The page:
Guide

Inform and consult your employees

Legal requirements for communicating with employees

As an employer, you are required to inform and consult employees in certain circumstances. See consulting your employees.

You must inform employees of:

  • The main terms and conditions of employment in written form - see the employment contract. This must be provided within two months of an employee commencing employment.
  • Any changes in the terms and conditions of employment.
  • The reason in writing for dismissing them (for employees with 12 or more months' service). This is only necessary if they request it - unless they are a woman who is dismissed while pregnant or on maternity leave, or statutory adoption leave when in these cases 12 months service is not required. It can be wise to provide this even to employees that haven't completed 12 months employment as this clarity of communication can avoid potential misunderstandings and unnecessary claims. Such consideration, even though is not required, is good practice.
  • Certain matters when your business is involved, eg in the transfer of an undertaking - see responsibilities to employees if you buy or sell a business.

You must give recognised trade unions the information they require for collective bargaining. For more information on recognising trade unions and collective bargaining, see recognising and derecognising a trade union.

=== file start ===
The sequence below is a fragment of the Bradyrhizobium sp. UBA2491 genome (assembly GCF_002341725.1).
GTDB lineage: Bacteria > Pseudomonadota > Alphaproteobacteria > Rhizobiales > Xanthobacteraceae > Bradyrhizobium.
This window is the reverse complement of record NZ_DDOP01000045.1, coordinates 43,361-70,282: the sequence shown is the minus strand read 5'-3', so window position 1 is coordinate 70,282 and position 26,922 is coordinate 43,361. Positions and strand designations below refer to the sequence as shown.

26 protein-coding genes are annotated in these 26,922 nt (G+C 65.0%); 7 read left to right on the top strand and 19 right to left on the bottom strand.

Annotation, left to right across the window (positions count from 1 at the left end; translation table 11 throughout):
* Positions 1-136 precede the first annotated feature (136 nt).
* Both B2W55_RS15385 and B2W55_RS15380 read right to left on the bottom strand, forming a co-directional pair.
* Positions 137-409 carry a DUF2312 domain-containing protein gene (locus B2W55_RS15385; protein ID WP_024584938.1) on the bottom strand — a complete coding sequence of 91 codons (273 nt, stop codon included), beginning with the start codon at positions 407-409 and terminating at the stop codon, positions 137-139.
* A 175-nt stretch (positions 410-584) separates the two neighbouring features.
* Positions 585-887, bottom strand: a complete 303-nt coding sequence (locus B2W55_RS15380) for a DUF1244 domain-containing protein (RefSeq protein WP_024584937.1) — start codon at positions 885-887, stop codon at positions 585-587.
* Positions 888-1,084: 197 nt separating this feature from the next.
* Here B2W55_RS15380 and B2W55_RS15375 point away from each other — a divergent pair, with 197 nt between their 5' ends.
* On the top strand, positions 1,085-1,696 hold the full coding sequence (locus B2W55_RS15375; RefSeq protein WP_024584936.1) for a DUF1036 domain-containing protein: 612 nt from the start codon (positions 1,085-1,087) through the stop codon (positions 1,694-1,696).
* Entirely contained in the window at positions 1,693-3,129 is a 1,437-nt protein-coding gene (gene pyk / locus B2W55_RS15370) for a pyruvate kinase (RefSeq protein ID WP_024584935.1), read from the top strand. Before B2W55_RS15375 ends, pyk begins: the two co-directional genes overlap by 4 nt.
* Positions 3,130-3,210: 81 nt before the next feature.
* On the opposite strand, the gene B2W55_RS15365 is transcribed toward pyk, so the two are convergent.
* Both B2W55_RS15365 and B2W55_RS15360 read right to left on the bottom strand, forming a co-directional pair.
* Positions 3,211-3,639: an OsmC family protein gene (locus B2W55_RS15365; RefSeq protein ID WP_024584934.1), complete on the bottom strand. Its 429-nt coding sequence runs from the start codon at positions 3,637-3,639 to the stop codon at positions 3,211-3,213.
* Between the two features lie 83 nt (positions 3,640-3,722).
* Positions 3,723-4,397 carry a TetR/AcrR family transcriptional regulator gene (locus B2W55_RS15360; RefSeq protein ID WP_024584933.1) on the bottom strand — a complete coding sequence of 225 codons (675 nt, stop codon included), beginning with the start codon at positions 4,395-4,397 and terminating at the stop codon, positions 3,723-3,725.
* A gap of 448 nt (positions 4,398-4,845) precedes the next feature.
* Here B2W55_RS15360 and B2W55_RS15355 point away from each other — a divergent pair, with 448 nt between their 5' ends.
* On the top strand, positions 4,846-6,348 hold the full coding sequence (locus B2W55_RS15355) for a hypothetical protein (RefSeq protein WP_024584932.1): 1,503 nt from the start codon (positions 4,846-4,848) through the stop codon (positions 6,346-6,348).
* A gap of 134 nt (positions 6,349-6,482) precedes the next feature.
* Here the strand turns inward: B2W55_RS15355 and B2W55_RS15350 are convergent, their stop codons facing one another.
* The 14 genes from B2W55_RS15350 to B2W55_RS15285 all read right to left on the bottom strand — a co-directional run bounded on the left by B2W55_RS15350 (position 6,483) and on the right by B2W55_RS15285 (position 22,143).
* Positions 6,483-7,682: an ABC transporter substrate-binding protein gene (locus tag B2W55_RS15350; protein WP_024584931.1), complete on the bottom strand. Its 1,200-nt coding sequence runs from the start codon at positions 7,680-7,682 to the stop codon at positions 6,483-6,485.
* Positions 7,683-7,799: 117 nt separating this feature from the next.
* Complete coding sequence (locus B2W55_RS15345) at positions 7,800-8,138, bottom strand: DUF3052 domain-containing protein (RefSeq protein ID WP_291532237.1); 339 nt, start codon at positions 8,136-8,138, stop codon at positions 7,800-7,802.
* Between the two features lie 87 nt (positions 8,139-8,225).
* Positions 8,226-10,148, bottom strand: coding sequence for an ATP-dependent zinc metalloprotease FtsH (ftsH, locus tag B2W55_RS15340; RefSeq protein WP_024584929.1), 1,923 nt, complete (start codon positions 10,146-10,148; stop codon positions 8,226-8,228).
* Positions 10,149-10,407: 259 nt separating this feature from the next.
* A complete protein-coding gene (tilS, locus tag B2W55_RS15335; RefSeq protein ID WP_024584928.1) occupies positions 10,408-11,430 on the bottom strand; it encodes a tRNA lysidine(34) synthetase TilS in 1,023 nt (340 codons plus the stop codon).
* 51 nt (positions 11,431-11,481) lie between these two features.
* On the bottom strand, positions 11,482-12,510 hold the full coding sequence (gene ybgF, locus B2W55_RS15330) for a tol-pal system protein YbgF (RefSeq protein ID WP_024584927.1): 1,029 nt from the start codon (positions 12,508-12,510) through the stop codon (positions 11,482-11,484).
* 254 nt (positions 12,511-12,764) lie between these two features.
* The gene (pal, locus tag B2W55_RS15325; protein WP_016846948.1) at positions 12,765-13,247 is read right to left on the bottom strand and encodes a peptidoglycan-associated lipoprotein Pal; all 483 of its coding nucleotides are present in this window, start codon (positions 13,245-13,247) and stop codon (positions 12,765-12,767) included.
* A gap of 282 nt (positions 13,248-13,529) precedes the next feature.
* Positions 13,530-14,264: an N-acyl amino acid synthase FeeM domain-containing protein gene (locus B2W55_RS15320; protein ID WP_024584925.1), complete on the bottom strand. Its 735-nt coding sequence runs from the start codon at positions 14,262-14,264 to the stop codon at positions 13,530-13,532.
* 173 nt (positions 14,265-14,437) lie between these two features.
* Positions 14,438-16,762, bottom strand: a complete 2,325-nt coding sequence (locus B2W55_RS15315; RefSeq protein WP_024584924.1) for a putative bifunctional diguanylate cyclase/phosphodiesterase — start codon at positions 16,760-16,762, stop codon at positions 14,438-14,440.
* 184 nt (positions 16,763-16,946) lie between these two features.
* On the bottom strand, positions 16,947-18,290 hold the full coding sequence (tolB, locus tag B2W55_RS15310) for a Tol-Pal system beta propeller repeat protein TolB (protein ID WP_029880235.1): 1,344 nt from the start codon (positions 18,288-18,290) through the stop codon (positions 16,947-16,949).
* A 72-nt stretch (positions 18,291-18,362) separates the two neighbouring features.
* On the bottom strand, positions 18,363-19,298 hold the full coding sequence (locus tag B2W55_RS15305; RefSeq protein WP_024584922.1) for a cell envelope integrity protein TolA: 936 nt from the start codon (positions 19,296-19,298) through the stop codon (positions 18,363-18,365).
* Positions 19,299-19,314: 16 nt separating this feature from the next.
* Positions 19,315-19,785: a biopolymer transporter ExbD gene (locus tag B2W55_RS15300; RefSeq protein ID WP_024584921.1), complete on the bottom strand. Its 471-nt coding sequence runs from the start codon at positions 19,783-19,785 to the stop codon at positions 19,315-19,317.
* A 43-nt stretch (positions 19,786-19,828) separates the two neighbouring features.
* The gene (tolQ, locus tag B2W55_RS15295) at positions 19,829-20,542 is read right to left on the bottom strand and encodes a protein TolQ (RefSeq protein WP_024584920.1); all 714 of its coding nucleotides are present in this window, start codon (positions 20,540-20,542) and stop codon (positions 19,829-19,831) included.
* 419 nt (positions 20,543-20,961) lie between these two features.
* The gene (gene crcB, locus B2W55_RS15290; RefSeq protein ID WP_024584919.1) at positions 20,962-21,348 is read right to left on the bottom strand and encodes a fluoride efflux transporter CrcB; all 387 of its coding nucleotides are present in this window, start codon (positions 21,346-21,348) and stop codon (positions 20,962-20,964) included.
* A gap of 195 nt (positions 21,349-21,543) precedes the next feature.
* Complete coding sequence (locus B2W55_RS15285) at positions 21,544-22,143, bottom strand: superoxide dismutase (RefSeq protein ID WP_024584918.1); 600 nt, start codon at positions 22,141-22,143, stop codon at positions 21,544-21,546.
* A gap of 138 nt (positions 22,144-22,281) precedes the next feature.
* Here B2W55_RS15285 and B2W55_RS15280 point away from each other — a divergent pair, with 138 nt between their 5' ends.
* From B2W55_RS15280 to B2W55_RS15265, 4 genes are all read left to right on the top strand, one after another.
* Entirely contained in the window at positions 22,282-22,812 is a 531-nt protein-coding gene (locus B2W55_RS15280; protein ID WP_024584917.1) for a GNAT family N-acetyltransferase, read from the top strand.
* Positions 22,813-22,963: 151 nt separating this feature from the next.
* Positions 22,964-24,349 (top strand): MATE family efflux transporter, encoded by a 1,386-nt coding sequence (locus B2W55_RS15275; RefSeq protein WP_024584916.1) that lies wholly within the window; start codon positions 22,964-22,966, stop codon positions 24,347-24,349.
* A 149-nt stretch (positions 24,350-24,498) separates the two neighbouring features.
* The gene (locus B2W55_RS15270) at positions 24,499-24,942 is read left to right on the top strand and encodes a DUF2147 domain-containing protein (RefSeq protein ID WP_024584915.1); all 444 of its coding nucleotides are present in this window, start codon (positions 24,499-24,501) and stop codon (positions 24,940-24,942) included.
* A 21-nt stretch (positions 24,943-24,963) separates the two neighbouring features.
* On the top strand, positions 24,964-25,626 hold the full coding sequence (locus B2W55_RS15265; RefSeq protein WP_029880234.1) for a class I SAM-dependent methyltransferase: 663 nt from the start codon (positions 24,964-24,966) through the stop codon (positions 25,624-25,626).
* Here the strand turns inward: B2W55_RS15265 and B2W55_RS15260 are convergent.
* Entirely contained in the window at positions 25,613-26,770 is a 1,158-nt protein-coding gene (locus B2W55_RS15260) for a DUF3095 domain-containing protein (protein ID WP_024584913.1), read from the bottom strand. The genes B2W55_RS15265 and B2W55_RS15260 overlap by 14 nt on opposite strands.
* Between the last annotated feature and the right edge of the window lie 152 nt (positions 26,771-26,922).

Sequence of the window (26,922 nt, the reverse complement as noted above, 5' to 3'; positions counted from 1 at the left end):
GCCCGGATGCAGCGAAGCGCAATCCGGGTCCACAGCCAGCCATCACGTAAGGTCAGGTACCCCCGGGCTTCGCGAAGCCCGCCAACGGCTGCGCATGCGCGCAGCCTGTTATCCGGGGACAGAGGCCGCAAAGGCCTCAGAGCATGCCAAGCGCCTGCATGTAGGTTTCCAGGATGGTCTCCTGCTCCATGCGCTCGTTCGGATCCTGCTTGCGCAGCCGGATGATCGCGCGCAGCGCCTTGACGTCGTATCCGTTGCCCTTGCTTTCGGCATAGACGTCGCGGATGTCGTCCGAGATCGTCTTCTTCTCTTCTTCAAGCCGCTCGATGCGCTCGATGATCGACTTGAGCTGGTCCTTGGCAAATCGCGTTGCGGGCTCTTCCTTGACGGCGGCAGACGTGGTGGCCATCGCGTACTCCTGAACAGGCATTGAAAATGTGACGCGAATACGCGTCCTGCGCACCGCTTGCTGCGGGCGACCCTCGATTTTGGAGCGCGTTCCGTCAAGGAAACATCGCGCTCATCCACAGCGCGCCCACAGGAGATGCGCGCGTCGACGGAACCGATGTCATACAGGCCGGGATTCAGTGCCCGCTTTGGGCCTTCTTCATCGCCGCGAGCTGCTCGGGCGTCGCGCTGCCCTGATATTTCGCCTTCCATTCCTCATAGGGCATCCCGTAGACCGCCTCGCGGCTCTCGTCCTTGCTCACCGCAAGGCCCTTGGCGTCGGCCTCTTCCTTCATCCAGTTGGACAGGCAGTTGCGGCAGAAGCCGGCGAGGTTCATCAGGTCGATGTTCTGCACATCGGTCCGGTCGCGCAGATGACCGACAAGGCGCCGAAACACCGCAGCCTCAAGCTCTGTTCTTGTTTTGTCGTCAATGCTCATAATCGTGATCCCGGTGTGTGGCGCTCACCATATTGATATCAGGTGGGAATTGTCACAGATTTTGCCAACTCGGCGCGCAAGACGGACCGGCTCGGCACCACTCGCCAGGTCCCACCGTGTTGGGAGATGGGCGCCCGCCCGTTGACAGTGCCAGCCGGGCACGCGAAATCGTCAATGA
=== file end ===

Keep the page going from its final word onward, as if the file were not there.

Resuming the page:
Read LRA guidance on disclosure of information to trade unions for collective bargaining purposes.

You are also required by law to:

  • provide employees with an itemised pay slip whenever you pay them
  • communicate in writing if asking shop workers or betting workers in Northern Ireland to work on a Sunday - see Sunday working and night working
  • consult your employees or their representatives when considering collective redundancies, business transfer or changes to pensions

Regulations give employees of businesses and organisations employing 50 or more employees the right to be informed and consulted on issues affecting them and the business they work for. See legal requirements for informing and consulting employees.

Smaller employers should agree and create formal procedures for informing and consulting with employees, in the interests of good employment relations. See informing and consulting - ways and means and examples of good information and consultation in practice.